Protesters swarm Amazon’s Seattle headquarters

Protesters in prime position! Demonstrators swarm Amazon’s Seattle HQ demanding the online retail giant pay millions in proposed taxes that will help fund programs for the homeless

  • More than 100 people participated in the ‘March on Amazon’ protest which began at Seattle Central College 
  • ‘We are demanding council to not backslide on $75 million dollar tax,’ said city council-member Kshama Sawant 
  • A Facebook post describing the demonstration said that the march was intended to protest the online retail giant’s ‘corporate extortion of our city’
  • The city wants to institute a ‘head tax’ which will force big businesses to fork over $500 per-person they employ
  • The local government is expected to raise $75 million dollars from the tax with Amazon expected to pay over at least $20 million of the total sum

Protesters swarmed Amazon headquarters in Seattle on Saturday to demand that the company fork-out millions in proposed taxes.  

More than 100 people participated in the ‘March on Amazon’ protest which began at Seattle Central College before heading over to Amazon headquarters in South Lake Union, according to KOMO News. 

‘We are demanding council to not backslide on $75million dollar tax,’ said city council-member Kshama Sawant, who organized the protest along with the Affordable Housing Alliance.

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More than 100 people participated in the ‘March on Amazon’ protest which began at Seattle Central College

A Facebook post describing the demonstration said that the march was intended to protest the online retail giant’s ‘corporate extortion of our city’ 

After beginning at Seattle Central College, the march headed over to Amazon headquarters in South Lake Union

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    Jeff Bezos (pictured), Amazon’s founder and CEO, is the world’s richest man with an estimated net worth of over $90billion

    ‘Let’s call Mayor [Jenny] Durkan’s bluff,’ Sawant added, referring to the mayor’s push for a lower ‘head tax’ on businesses.

    A Facebook post describing the demonstration said that the march was intended to protest the online retail giant’s ‘corporate extortion of our city’.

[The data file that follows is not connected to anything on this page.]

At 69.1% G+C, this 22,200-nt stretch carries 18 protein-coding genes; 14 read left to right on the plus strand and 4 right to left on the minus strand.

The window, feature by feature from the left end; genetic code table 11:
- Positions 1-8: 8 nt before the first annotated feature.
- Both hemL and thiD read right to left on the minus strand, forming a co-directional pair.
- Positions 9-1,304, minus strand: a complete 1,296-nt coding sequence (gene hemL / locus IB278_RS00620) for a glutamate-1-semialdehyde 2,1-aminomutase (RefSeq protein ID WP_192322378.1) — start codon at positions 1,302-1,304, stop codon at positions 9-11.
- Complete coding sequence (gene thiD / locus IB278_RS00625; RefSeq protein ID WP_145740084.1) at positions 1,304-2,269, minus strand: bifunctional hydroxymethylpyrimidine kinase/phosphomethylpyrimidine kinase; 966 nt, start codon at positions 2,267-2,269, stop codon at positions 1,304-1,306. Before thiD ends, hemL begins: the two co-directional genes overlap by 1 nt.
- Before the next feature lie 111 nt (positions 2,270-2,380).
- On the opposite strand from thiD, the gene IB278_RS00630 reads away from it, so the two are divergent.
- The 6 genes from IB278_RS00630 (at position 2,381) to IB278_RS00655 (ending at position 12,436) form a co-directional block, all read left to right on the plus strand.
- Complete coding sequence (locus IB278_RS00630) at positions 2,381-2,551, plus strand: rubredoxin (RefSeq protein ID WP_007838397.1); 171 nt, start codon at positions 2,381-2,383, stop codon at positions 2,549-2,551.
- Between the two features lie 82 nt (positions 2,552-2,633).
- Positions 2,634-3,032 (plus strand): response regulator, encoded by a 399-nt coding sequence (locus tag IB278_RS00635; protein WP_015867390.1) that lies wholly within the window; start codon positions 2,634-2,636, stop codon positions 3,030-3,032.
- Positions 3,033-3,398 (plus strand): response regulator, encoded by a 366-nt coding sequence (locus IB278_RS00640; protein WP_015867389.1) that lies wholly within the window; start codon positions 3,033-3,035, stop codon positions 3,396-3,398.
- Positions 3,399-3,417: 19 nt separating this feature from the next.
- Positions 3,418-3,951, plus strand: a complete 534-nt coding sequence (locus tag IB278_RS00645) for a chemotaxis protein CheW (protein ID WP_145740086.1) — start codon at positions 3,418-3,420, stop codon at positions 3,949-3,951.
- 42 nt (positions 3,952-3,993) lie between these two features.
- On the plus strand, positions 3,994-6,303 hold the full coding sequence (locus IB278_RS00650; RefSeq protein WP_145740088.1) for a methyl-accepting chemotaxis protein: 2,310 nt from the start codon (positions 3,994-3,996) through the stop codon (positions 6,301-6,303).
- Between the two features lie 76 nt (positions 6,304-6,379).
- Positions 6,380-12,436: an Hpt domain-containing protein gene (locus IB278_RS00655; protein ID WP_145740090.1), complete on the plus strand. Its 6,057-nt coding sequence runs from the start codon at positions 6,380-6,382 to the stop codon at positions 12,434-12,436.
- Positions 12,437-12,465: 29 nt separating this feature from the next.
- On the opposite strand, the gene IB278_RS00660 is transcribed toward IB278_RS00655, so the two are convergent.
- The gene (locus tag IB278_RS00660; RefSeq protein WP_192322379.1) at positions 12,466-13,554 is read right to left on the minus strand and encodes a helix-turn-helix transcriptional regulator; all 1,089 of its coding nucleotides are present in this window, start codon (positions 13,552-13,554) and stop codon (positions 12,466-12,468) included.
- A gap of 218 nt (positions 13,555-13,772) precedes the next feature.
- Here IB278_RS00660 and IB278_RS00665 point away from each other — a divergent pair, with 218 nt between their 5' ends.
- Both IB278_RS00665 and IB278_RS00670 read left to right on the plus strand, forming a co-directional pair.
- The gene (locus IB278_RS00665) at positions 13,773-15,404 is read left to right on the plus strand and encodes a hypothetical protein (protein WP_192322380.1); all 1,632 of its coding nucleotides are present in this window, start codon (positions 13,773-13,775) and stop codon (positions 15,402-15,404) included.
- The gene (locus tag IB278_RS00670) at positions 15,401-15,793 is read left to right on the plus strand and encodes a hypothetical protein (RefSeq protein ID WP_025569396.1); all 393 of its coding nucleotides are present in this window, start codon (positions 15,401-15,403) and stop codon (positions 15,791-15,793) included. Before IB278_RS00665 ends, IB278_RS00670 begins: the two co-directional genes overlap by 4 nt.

Not everyone, however, was supportive of the marchers, with one person telling KOMO News that policy changes affecting Amazon negatively could have a devastating outcome.

    ‘This is ridiculous,’ said Keith Steinke. ‘They shouldn’t dare Amazon to leave. I wouldn’t want to see the consequences if they do.’    

    Amazon recently announced that it has halted construction on a massive new project in downtown Seattle over a proposed ‘head tax’ passed by the City Council in a 5-4 vote earlier this week. 

    The ‘head tax’ refers to a $500 per-person tariff the city wants to impose on big-businesses that will help pay for social programs like caring for the homeless.   

    The local government is expected to raise $75 million dollars from the tax, with Amazon, the city’s largest employer, expected to fork over at least $20 million of the total sum. 

    Since the first vote was taken by committee, a second vote is scheduled on Monday for final approval of the ‘head tax’ proposal.

    Council member Kshama Sawant addresses her head-tax rally at Seattle Central College before marching to the Amazon Spheres on Saturday. The event was hosted by Sawant and the Affordable Housing Alliance

    Amazon, along with Alaska Airlines, Expedia and others have all vocally come out against the bill.  

    Mayor Durkan said that she will not support the ‘head tax’ proposal, arguing that the city should not risk hurting businesses who provide vital jobs to hard working people. 

    ‘Unfortunately, the bill that pass out of committee hurts workers by stopping these good jobs, so I cannot support it,’ Durkan said in a statement. 

    ‘I will continue to work with council and remain hopeful that council will pass a bill that I can sign,’ she added.   

    The city wants to institute a ‘head tax’ which will force big businesses to fork over $500 per-person they employ (Pictured: Amazon HQ)

    Organizers of Saturday’s march argue that they are fighting against ‘Amazon’s bullying’ and want to tax ‘big business to fund affordable housing.’

    ‘We must stand up against Amazon’s bullying! We cannot allow them to continue putting corporate greed before the rights and well-being of their workers and the cities they reside in!’ the march’s Facebook page said.

    Jeff Bezos, Amazon’s founder and CEO, is the world’s richest man with an estimated net worth of over $90 billion.  

    The local government is expected to raise $75 million dollars from the tax with Amazon expected to pay over at least $20 million of the total sum.

     

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